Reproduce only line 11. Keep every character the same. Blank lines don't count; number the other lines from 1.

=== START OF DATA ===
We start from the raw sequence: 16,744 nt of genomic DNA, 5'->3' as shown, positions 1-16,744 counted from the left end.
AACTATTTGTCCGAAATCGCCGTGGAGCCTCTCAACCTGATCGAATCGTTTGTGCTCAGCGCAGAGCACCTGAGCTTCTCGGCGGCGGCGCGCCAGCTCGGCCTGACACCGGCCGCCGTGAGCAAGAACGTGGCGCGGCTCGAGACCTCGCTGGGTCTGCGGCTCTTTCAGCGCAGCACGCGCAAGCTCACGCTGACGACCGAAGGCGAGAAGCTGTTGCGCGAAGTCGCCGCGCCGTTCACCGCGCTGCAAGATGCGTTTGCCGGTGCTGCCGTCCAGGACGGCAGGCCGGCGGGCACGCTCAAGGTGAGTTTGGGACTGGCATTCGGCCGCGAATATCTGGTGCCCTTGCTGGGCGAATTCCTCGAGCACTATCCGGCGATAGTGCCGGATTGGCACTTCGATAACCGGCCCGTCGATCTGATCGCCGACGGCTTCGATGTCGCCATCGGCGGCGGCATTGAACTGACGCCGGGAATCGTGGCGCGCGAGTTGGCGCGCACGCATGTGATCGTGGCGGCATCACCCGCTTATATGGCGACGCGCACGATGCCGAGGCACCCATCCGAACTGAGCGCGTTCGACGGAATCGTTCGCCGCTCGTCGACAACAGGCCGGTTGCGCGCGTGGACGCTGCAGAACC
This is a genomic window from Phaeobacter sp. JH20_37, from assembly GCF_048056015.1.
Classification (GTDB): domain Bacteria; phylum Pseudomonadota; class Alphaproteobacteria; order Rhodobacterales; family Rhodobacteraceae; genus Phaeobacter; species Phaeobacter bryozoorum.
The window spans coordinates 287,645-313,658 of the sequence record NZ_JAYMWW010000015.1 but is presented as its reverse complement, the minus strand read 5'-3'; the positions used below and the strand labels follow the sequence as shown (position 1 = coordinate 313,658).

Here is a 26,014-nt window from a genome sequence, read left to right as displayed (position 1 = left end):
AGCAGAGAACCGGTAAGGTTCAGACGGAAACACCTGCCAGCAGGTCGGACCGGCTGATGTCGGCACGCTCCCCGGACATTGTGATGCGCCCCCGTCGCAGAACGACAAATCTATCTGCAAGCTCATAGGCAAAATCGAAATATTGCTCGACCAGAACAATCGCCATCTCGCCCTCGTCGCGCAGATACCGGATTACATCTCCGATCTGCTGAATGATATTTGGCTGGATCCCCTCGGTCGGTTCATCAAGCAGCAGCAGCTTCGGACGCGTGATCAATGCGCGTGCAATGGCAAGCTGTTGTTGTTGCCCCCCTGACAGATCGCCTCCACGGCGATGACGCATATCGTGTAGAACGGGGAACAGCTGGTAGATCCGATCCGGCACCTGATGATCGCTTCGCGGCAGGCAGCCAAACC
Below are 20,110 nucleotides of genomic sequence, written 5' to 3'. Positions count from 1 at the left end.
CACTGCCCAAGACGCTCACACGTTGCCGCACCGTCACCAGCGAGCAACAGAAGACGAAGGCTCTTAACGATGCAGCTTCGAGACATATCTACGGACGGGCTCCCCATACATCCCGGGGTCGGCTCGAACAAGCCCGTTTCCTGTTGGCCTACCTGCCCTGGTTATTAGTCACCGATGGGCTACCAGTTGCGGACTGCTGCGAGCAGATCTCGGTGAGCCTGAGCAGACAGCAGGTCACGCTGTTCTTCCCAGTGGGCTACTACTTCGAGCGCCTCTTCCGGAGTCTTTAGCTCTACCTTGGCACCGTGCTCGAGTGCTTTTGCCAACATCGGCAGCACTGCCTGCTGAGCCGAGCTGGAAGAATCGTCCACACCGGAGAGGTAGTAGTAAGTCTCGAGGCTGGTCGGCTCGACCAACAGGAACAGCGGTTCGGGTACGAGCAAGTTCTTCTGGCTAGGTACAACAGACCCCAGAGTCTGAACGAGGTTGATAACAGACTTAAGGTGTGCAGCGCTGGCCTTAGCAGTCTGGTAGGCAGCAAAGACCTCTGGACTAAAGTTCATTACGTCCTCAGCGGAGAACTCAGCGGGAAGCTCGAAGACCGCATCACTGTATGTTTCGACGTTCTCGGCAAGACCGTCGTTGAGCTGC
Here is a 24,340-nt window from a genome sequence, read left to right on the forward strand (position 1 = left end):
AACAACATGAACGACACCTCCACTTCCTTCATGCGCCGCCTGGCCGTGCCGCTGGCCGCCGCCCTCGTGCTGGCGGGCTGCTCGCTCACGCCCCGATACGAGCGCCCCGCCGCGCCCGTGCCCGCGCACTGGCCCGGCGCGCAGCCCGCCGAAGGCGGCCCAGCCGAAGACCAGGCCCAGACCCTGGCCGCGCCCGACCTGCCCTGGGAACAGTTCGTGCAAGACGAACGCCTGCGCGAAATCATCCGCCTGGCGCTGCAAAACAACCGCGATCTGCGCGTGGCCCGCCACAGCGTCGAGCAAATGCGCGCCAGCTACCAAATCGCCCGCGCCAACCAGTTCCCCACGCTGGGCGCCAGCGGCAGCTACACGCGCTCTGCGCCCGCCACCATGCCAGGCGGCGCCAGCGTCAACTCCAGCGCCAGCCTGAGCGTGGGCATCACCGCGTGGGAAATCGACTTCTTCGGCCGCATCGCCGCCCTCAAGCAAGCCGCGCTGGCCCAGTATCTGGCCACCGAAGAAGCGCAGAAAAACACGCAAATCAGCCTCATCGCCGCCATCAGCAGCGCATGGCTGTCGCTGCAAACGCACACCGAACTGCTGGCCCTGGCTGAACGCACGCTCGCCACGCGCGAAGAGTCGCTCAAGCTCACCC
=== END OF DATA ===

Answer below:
AACAACATGAACGACACCTCCACTTCCTTCATGCGCCGCCTGGCCGTGCCGCTGGCCGCCGCCCTCGTGCTGGCGGGCTGCTCGCTCACGCCCCGATACGAGCGCCCCGCCGCGCCCGTGCCCGCGCACTGGCCCGGCGCGCAGCCCGCCGAAGGCGGCCCAGCCGAAGACCAGGCCCAGACCCTGGCCGCGCCCGACCTGCCCTGGGAACAGTTCGTGCAAGACGAACGCCTGCGCGAAATCATCCGCCTGGCGCTGCAAAACAACCGCGATCTGCGCGTGGCCCGCCACAGCGTCGAGCAAATGCGCGCCAGCTACCAAATCGCCCGCGCCAACCAGTTCCCCACGCTGGGCGCCAGCGGCAGCTACACGCGCTCTGCGCCCGCCACCATGCCAGGCGGCGCCAGCGTCAACTCCAGCGCCAGCCTGAGCGTGGGCATCACCGCGTGGGAAATCGACTTCTTCGGCCGCATCGCCGCCCTCAAGCAAGCCGCGCTGGCCCAGTATCTGGCCACCGAAGAAGCGCAGAAAAACACGCAAATCAGCCTCATCGCCGCCATCAGCAGCGCATGGCTGTCGCTGCAAACGCACACCGAACTGCTGGCCCTGGCTGAACGCACGCTCGCCACGCGCGAAGAGTCGCTCAAGCTCACCC